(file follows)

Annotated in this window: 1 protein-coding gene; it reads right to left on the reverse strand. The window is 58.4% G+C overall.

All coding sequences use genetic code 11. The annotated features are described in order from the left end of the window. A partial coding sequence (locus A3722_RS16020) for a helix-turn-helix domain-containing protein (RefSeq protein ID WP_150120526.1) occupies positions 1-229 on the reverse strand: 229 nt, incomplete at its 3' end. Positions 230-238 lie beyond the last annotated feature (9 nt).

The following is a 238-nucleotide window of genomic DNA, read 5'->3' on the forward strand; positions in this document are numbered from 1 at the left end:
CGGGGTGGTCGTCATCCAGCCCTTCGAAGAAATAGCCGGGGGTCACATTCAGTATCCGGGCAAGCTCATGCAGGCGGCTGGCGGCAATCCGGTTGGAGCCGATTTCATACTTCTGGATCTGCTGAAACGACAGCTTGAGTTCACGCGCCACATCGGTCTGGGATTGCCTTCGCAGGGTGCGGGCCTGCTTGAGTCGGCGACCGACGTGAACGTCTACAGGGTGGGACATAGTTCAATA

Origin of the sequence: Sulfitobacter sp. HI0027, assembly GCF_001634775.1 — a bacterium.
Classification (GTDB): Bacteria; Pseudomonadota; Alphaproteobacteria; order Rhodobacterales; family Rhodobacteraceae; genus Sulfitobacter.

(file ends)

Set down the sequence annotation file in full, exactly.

Annotated in this window: 1 protein-coding gene; it reads right to left on the reverse strand. The window is 58.4% G+C overall.

All coding sequences use genetic code 11. The annotated features are described in order from the left end of the window. A partial coding sequence (locus A3722_RS16020) for a helix-turn-helix domain-containing protein (RefSeq protein ID WP_150120526.1) occupies positions 1-229 on the reverse strand: 229 nt, incomplete at its 3' end. Positions 230-238 lie beyond the last annotated feature (9 nt).

The following is a 238-nucleotide window of genomic DNA, read 5'->3' on the forward strand; positions in this document are numbered from 1 at the left end:
CGGGGTGGTCGTCATCCAGCCCTTCGAAGAAATAGCCGGGGGTCACATTCAGTATCCGGGCAAGCTCATGCAGGCGGCTGGCGGCAATCCGGTTGGAGCCGATTTCATACTTCTGGATCTGCTGAAACGACAGCTTGAGTTCACGCGCCACATCGGTCTGGGATTGCCTTCGCAGGGTGCGGGCCTGCTTGAGTCGGCGACCGACGTGAACGTCTACAGGGTGGGACATAGTTCAATA

Origin of the sequence: Sulfitobacter sp. HI0027, assembly GCF_001634775.1 — a bacterium.
Classification (GTDB): Bacteria; Pseudomonadota; Alphaproteobacteria; order Rhodobacterales; family Rhodobacteraceae; genus Sulfitobacter.